Argumentation in Practice

Editors
| University of Amsterdam
| University of Amsterdam
HardboundAvailable
ISBN 9789027218827 (Eur) | EUR 125.00
ISBN 9781588116161 (USA) | USD 188.00
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ISBN 9789027294241 | EUR 125.00 | USD 188.00
 
Since the late 1950s the study of argumentation has developed from a marginal part of logic and rhetoric into a genuine interdisciplinary academic discipline. After having first been primarily concerned with creating an adequate philosophical perspective on argumentation, argumentation theorists have gradually shifted their focus of attention to a more immediate concern with the ins and outs of argumentative praxis. What exactly are the characteristics of situated argumentative discourse in different argumentative ‘action types’? How is the discourse influenced by institutional and contextual constraints? In what way can prominent cases of argumentative discourse be fruitfully analysed? Argumentation in Practice aims to provide insight into some important facets of argumentative praxis and the different ways in which it can be approached. The first part of this volume, ‘Conceptions of problems in argumentative practice’, introduces useful theoretical perspectives. The second part, ‘Empirical studies of argumentative practice’, contains both empirical studies of a general kind and several types of specific case studies.
[Controversies, 2]  2005.  viii, 368 pp.
Publishing status: Available
Table of Contents
Introduction
Frans H. van Eemeren and Peter Houtlosser
1–7
Part I. Forms and conceptions of argumentation
1. “The issue” in argumentative practice and theory
Robert T. Craig and Karen Tracy
11–28
2. Hearing is believing: A perspective-dependent account of the fallacies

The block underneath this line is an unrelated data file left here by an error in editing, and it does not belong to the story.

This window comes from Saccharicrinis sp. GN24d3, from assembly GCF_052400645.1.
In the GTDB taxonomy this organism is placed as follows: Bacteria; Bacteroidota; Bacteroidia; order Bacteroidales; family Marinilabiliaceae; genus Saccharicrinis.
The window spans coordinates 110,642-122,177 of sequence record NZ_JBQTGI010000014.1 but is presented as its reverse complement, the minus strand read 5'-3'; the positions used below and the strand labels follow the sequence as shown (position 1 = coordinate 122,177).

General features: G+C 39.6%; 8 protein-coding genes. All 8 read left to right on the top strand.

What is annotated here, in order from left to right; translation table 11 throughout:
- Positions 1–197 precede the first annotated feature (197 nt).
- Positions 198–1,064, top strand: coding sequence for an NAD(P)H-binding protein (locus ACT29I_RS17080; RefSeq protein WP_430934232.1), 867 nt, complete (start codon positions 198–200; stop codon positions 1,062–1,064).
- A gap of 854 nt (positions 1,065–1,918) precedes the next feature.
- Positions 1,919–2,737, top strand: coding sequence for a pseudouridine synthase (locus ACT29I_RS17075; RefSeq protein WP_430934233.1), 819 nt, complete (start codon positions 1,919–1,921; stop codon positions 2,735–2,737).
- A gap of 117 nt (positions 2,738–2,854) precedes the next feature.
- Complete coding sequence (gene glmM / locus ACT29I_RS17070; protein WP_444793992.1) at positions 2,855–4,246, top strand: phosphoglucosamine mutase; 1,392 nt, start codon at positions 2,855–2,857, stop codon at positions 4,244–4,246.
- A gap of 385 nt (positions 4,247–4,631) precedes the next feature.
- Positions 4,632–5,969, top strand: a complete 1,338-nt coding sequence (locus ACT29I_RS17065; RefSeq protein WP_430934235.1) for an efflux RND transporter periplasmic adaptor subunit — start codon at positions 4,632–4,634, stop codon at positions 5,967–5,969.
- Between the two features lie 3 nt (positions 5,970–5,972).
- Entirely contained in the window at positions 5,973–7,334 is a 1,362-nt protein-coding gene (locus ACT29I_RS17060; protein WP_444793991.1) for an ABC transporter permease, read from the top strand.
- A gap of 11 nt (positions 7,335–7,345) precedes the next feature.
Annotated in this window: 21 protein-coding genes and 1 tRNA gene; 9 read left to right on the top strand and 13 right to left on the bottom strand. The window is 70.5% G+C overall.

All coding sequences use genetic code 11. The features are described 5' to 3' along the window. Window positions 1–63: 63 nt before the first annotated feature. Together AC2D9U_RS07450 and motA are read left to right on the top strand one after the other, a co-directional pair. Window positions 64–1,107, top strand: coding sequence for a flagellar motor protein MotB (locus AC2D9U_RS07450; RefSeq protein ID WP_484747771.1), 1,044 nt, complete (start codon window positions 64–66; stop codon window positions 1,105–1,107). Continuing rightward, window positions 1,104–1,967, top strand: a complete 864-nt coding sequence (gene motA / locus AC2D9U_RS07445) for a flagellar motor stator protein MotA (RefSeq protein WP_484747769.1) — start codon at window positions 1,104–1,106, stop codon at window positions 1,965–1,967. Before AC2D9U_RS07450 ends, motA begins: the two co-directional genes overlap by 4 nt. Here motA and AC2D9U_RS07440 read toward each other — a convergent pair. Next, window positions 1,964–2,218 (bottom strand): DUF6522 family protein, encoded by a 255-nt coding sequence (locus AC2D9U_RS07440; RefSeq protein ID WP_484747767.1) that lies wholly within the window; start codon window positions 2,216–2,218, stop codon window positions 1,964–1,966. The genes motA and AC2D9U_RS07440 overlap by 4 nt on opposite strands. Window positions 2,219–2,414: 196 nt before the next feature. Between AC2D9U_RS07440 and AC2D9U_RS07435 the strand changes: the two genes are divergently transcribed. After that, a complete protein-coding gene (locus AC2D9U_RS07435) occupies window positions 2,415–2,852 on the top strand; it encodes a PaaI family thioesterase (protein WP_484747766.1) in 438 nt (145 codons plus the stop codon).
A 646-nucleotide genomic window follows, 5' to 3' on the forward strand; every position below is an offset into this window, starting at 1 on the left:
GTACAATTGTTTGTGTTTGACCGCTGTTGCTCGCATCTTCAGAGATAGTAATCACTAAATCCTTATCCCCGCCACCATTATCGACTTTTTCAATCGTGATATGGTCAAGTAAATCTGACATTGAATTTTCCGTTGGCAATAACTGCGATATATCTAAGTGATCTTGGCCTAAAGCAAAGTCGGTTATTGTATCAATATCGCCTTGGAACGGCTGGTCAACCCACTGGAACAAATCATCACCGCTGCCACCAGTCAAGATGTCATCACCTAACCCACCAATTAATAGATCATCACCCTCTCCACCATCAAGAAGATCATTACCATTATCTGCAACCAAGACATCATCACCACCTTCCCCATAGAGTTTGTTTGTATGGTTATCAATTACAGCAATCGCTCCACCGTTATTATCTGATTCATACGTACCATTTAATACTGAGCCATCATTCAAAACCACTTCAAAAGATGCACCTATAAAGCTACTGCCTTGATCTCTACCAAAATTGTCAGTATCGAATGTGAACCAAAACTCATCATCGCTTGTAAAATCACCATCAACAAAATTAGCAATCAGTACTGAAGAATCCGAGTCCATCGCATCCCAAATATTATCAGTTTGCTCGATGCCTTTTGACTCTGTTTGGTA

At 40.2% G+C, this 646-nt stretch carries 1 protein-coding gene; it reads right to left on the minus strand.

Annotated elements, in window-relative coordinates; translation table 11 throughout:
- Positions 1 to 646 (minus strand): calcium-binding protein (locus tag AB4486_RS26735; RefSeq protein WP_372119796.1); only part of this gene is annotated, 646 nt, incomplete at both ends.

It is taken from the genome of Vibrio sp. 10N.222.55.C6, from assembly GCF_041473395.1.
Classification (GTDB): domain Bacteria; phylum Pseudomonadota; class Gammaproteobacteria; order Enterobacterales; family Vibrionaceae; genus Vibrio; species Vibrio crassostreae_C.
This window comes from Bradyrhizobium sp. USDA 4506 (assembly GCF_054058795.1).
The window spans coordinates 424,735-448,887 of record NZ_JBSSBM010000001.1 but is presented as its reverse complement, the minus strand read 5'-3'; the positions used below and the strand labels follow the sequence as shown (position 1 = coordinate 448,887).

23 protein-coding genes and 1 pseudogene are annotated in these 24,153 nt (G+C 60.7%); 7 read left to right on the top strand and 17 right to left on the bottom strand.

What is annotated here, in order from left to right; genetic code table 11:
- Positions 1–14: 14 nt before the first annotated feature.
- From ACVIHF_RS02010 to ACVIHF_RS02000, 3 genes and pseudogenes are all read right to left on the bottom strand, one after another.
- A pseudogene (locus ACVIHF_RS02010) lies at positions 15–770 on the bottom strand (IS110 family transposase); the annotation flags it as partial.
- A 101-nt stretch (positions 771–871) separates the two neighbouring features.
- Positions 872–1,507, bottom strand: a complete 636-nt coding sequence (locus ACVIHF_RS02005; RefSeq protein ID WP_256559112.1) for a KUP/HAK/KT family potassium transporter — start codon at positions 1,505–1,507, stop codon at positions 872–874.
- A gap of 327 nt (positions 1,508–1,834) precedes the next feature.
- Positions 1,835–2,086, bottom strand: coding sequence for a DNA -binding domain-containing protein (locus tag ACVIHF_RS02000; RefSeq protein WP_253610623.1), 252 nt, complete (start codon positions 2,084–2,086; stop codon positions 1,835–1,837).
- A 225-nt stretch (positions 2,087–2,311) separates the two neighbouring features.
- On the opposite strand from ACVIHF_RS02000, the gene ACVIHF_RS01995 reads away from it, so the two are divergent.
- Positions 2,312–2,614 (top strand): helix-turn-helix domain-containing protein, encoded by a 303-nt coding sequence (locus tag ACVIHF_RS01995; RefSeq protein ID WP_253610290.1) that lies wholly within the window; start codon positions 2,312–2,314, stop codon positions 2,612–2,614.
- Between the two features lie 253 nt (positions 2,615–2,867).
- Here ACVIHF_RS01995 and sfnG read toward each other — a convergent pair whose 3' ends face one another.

Christopher W. Tindale
29–42
3. Let’s talk: Emotion and the pragma-dialectic model
Michael A. Gilbert
43–52
4. Indicators of dissociation
M.A. van Rees
53–67
5. A collaborative model of argumentation in dyadic problem-solving interactions
Matthieu Quignard
69–86
6. The argumentative dimension of discourse
Ruth Amossy
87–98
7. Designing premises
Jean Goodwin
99–114
8. On the pragmatics of argumentative discourse
Lilit Brutian
115–123
9. From argument analysis to cultural keywords (and back again)
Eddo Rigotti and Andrea Rocci
125–142
Part II. Empirical studies of argumentative practice
10. The accusation of amalgame as a meta-argumentative refutation
Marianne Doury
145–161
11. Constructing the (imagined) antagonist in advertising argumentation
Albert Atkin and John Richardson
163–180
12. Competing demands, multiple ideals, and the structure of argumentation practices: A pragma-dialectical analysis of televised town hall meetings following the murder trial of O.J. Simpson
Harry Weger, Jr and Mark Aakhus
181–195
13. Arguments of victims: A case study of the Timothy McVeigh trial
Janice Schuetz
197–214
14. Coductive and abductive foundations for sentimental arguments in politics
Bruce E. Gronbeck
215–230
15. Reparations or separation?: The rhetoric of racism in black and white
Tom Farrell and Mark Lawrence McPhail
231–250
16. Discursive collisions: A reading of “Ellen’s energy adventure”
V. William Balthrop and Carole Blair
251–266
17. Aesthetic arguments and civil society
Gerard A. Hauser
267–284
18. The use of arguments from perceived opposition in U.S. terrorism policy
Carol Winkler
285–303
19. How could official speakers communicate reasonably with their king?
Um Hoon
305–319
20. Argument density and argument diversity in the license applications of French provincial printers, 1669–1781
Jane McLeod and Hans V. Hansen
321–336
21. Inventional capacity
Dale Hample
337–348
22. The conventional validity of the pragma-dialectal freedom rule
Frans H. van Eemeren, Bart Garssen and Bert Meuffels
349–365
Index
367–368
Subjects

Communication Studies

Communication Studies

Philosophy

Philosophy
BIC Subject: GTC – Communication studies
BISAC Subject: LAN004000 – LANGUAGE ARTS & DISCIPLINES / Communication Studies
U.S. Library of Congress Control Number:  2004062796
Cited by

Cited by other publications

Hornikx, Jos & Ulrike Hahn
2012. Reasoning and argumentation: Towards an integrated psychology of argumentation. Thinking & Reasoning 18:3  pp. 225 ff. https://doi.org/10.1080/13546783.2012.674715
Metsämäki, Maija
2012. Persuasive Discourse in EFL Debate. Theory and Practice in Language Studies 2:2 https://doi.org/10.4304/tpls.2.2.205-213
Richardson, John E. & Albert Atkin
2006. 'You’re Being Unreasonable’: Prior and Passing Theories of Critical Discussion. Argumentation 20:2  pp. 149 ff. https://doi.org/10.1007/s10503-006-9004-0

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